Has your beloved Fido-san eaten to many bento boxes that it can’t fit in your tiny Tokyo apartment? For those who want to prevent their furry friends from getting too fat, Fujitsu Industries introduces Wandant, a motion-tracking pedometer (the first of it’s kind) that supports “health management for dogs.”
Canine obesity is a major problem, especially in the US where 44% of dogs are overweight. Obesity in dogs has serious health risks, like heart disease, arthritis, respiratory disorders, and various forms of cancer. Also, a fat dog is definitely not a cute dog, and if it’s not cute whats it’s purpose in the first place?
The Wandant (which is a little like Jenny Craig for neurotic pet owners) is a device worn around your dog’s collar that records “the number of steps taken, shivering motions, and temperature changes.” It then sends the information to a cloud service, which then presents it in a series of charts on a website so you can track your dog’s health and prevent obesity with a striking obsessive attention to detail. Fujitso says that “given the demographic shifts in modern Japan,” where more people are living alone and thus not procreating, pet ownership has skyrocketed.
Could purchasing one of these devices be a sign you are admitting to being a terribly irresponsible pet owner – one that can’t stop from overfeeding your own dog? Perhaps it’s the high suicide rate or maybe it’s the fact that less people are having kids that causes them to dote on their dogs to the point where they look like Orson Welles on four legs. It reminds me of those people who are so addicted to television that they need to put post-it notes on their TV sets to remind them to eat or to get up before arterial thrombosis gives them a stroke.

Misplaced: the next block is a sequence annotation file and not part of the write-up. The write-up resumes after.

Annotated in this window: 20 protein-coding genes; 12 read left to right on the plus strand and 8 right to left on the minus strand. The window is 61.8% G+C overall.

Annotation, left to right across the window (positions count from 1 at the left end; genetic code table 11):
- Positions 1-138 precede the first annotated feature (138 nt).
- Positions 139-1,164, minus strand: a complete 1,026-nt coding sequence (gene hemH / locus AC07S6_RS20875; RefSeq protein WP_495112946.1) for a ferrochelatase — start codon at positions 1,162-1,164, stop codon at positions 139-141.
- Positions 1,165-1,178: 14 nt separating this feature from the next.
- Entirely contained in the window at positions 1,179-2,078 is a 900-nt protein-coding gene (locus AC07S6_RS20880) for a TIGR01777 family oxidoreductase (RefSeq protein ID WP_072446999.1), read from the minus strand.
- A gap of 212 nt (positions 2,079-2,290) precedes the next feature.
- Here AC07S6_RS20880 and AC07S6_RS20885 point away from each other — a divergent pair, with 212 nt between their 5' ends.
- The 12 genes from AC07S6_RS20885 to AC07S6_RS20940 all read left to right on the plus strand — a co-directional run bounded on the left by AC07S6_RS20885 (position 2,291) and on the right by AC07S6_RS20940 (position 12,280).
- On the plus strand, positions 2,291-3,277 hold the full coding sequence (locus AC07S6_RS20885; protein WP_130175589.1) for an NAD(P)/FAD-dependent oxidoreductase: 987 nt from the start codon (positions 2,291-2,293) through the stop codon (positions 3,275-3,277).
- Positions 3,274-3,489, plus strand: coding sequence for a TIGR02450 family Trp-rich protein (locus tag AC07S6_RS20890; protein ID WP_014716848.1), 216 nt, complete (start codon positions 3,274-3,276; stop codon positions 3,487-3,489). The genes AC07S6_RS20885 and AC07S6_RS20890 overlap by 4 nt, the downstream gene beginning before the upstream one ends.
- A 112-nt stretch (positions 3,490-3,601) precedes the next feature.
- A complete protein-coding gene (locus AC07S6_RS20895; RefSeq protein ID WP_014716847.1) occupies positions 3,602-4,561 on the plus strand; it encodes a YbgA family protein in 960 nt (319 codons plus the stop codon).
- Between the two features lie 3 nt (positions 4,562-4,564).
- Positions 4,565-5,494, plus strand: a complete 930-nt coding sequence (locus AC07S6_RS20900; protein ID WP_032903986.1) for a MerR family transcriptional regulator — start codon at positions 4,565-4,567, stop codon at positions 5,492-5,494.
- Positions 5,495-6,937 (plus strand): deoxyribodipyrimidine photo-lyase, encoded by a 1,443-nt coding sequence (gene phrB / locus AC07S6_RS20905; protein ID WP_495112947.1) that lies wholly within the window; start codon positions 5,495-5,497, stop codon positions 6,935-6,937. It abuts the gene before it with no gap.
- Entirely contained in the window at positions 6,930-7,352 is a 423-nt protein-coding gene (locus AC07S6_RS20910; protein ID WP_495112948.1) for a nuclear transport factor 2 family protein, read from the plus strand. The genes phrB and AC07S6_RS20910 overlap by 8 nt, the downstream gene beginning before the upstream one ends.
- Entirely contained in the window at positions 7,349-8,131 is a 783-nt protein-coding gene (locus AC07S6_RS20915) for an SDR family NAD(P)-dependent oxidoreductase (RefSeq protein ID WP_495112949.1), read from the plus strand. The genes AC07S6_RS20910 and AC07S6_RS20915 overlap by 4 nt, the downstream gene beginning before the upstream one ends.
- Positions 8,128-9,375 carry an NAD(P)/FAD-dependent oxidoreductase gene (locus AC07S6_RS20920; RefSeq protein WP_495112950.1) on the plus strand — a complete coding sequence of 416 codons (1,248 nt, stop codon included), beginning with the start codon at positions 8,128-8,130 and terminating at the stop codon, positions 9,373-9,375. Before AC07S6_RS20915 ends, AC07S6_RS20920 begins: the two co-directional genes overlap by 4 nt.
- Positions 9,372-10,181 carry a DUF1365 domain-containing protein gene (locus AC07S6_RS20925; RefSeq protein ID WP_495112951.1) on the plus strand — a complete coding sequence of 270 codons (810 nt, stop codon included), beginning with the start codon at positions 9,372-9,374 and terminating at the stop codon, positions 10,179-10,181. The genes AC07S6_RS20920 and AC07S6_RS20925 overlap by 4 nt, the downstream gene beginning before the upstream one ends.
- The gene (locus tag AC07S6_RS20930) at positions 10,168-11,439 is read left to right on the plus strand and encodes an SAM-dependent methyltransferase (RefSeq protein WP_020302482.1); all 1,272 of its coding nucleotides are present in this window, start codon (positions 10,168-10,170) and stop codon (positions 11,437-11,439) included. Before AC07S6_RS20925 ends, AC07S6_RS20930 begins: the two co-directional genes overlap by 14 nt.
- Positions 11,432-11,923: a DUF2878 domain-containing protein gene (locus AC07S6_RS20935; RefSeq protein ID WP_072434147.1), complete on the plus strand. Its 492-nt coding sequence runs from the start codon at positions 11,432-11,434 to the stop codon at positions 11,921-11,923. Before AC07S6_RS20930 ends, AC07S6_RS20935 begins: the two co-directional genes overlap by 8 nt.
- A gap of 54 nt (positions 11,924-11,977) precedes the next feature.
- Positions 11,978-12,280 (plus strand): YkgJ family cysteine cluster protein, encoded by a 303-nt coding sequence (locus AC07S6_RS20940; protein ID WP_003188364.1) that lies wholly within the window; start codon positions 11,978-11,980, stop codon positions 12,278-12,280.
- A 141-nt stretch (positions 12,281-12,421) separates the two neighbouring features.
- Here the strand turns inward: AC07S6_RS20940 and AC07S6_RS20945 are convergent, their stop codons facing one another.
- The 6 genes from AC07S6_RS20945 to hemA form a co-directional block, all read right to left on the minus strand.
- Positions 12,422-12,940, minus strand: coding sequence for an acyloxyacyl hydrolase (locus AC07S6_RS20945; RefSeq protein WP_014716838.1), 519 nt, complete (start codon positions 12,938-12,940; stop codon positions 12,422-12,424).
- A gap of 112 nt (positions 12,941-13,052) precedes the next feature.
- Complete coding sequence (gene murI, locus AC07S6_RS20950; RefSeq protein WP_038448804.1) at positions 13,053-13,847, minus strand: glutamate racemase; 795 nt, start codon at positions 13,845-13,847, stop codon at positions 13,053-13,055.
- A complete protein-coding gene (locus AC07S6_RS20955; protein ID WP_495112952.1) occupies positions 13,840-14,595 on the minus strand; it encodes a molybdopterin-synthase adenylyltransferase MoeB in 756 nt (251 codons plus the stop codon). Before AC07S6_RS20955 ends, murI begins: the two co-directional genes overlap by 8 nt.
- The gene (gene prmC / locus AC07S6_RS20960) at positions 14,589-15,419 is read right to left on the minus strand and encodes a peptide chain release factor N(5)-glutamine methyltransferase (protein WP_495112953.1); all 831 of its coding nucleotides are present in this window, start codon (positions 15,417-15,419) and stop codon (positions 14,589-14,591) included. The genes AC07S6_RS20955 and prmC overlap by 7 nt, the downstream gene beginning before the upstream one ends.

Maybe before we invent a device that tracks our dog’s physical health we should invent a device that tracks our mental health so that we know if we’re in tip top shape to take care of a pet. This ain’t a Tamagotchi. The Wandant is currently only available in Japan and is intended for use with dogs at least six months old, with legs at least 6 inches long.